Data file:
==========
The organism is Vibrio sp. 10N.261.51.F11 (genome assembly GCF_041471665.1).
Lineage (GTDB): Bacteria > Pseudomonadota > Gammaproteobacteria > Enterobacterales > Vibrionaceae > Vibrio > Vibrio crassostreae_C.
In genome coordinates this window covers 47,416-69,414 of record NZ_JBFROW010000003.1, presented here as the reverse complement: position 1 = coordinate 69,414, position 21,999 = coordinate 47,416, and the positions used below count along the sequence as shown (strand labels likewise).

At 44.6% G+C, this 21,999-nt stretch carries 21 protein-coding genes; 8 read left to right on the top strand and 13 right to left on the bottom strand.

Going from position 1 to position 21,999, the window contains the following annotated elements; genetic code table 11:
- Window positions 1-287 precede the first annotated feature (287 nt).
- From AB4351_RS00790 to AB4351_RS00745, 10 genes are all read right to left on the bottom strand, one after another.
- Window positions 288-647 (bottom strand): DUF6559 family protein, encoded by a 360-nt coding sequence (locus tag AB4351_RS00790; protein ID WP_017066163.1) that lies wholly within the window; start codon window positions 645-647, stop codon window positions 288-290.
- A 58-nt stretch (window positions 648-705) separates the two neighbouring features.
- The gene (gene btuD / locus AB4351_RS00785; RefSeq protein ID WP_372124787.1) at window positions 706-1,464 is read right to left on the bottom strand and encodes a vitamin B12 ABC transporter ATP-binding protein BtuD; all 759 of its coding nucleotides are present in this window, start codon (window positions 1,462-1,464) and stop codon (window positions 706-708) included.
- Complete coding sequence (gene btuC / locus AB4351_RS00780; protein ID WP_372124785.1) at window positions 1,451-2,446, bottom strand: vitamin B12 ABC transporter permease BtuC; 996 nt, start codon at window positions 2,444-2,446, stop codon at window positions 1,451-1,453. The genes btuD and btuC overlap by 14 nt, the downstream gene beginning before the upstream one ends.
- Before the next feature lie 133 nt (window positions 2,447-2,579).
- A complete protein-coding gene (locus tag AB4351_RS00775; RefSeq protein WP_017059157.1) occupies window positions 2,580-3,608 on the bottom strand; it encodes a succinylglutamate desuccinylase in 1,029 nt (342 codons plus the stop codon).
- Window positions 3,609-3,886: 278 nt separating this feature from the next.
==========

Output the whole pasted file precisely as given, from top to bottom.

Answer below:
The organism is Vibrio sp. 10N.261.51.F11 (genome assembly GCF_041471665.1).
Lineage (GTDB): Bacteria > Pseudomonadota > Gammaproteobacteria > Enterobacterales > Vibrionaceae > Vibrio > Vibrio crassostreae_C.
In genome coordinates this window covers 47,416-69,414 of record NZ_JBFROW010000003.1, presented here as the reverse complement: position 1 = coordinate 69,414, position 21,999 = coordinate 47,416, and the positions used below count along the sequence as shown (strand labels likewise).

At 44.6% G+C, this 21,999-nt stretch carries 21 protein-coding genes; 8 read left to right on the top strand and 13 right to left on the bottom strand.

Going from position 1 to position 21,999, the window contains the following annotated elements; genetic code table 11:
- Window positions 1-287 precede the first annotated feature (287 nt).
- From AB4351_RS00790 to AB4351_RS00745, 10 genes are all read right to left on the bottom strand, one after another.
- Window positions 288-647 (bottom strand): DUF6559 family protein, encoded by a 360-nt coding sequence (locus tag AB4351_RS00790; protein ID WP_017066163.1) that lies wholly within the window; start codon window positions 645-647, stop codon window positions 288-290.
- A 58-nt stretch (window positions 648-705) separates the two neighbouring features.
- The gene (gene btuD / locus AB4351_RS00785; RefSeq protein ID WP_372124787.1) at window positions 706-1,464 is read right to left on the bottom strand and encodes a vitamin B12 ABC transporter ATP-binding protein BtuD; all 759 of its coding nucleotides are present in this window, start codon (window positions 1,462-1,464) and stop codon (window positions 706-708) included.
- Complete coding sequence (gene btuC / locus AB4351_RS00780; protein ID WP_372124785.1) at window positions 1,451-2,446, bottom strand: vitamin B12 ABC transporter permease BtuC; 996 nt, start codon at window positions 2,444-2,446, stop codon at window positions 1,451-1,453. The genes btuD and btuC overlap by 14 nt, the downstream gene beginning before the upstream one ends.
- Before the next feature lie 133 nt (window positions 2,447-2,579).
- A complete protein-coding gene (locus tag AB4351_RS00775; RefSeq protein WP_017059157.1) occupies window positions 2,580-3,608 on the bottom strand; it encodes a succinylglutamate desuccinylase in 1,029 nt (342 codons plus the stop codon).
- Window positions 3,609-3,886: 278 nt separating this feature from the next.